As a child my mom always taught me to be proud of who I am; to disregard all the negativity that was sure to come my way. As a constant reminder she bought books like Black Beautiful Me and Strong and Black to keep up my self-esteem. It was a good reminder, but because of all the negativity that surrounded me I started to feel bad about who I am. I never thought that I would have been a victim of discrimination moving to such an isolated place, but it comes to show that you will never be rid of the negativity in the world.
Moving to a small town where African Americans are hard to find; a lot of racism was always targeted towards my sisters and I. Attending School was the hardest part; I always saw myself as being beautiful, but walking down the hall being called “that ugly black girl” started to take its toll on my self-esteem. Everywhere I went I ran into discrimination and stereotypes; I was constantly asked if I wanted fried chicken or watermelon, I would have guys tell me “I would date you if you had lighter skin,” or walking in the store and have the word “nigger” shouted and not know where it originated from. I didn’t understand why I wasn’t liked or given the chance to prove myself, but I felt unwanted, like I didn’t belong.
When I had read “The Myth of a Latin Woman” I found it quite relatable to my situation when I had first moved to Cortez. Cofer talks about how she was stereotyped when she moved to America; how she wanted to fit in, but found it difficult because of her traditions and culture. She stresses the fact that nobody really understood her, that movies about Latin and Puerto Ricans were the closest understanding people got to her culture. Cofer then states that all the hard times that she had growing up made her stronger, and more successful. She tells the reader to take all the negative experiences and turned them positive so that nothing is stopping one from being successful.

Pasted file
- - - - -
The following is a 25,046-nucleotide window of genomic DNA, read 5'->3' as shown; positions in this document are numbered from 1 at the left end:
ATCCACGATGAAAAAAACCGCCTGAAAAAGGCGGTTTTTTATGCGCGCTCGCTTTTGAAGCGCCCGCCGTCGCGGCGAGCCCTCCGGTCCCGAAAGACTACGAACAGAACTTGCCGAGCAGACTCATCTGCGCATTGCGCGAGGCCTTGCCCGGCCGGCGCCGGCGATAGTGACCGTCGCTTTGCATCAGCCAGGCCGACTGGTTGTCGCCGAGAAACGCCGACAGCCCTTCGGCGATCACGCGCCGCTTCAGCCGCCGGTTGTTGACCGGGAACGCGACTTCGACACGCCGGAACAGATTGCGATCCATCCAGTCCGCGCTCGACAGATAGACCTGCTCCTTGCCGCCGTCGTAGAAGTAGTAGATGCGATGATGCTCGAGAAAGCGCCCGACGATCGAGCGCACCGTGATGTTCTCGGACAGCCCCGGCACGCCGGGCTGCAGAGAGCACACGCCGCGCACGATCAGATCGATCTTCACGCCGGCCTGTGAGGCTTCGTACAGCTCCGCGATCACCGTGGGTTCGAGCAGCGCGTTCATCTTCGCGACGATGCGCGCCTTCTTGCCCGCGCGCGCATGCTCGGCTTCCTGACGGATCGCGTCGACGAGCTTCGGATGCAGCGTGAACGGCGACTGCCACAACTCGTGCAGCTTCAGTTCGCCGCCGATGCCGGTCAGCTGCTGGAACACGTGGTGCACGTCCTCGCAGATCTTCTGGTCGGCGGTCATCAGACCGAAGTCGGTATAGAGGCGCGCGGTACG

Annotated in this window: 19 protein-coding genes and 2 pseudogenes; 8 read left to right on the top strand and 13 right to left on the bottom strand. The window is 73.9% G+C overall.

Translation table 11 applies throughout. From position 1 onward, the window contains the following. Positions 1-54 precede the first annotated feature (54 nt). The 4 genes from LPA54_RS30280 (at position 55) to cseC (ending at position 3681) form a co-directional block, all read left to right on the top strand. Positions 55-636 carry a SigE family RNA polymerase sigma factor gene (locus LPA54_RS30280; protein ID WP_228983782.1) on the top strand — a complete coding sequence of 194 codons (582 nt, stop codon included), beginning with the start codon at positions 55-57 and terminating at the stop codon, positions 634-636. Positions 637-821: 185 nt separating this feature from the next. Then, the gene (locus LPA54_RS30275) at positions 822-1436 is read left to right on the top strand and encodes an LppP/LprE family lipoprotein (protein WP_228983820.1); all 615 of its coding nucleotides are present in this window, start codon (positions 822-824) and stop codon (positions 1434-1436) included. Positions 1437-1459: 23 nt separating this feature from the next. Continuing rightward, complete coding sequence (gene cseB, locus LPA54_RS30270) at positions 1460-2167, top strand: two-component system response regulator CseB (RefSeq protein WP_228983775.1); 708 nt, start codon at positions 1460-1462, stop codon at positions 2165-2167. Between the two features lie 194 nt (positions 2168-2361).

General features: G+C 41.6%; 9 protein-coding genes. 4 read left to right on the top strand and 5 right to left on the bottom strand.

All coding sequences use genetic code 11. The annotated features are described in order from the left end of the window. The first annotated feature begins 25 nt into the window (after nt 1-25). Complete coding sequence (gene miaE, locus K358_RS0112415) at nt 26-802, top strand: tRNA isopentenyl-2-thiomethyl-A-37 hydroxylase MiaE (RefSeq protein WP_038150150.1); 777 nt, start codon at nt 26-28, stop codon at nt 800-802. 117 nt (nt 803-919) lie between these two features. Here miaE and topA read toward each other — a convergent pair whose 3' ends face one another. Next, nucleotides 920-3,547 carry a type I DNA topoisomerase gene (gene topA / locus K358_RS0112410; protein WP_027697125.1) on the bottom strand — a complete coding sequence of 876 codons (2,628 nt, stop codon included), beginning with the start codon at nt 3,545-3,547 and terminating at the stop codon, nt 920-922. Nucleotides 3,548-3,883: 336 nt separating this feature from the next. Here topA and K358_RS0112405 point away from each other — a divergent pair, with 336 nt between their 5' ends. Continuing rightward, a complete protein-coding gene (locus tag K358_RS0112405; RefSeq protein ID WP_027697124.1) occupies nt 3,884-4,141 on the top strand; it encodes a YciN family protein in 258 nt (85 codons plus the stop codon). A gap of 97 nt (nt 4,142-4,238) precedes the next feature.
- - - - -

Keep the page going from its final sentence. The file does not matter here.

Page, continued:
The negativity was a struggle for me, I wanted to quit public school and start homeschooling. But, I began to learn how to ignore people and not care how or what anybody thought of me. With that idea I became more at peace with myself. I started to look up when walking down the hallways, I learned to just smile and at the negativity. Instead of the hurtful words putting me down I used it as fuel to my flame, motivation in other words, to do better and be successful.
Courtney from Study Moose
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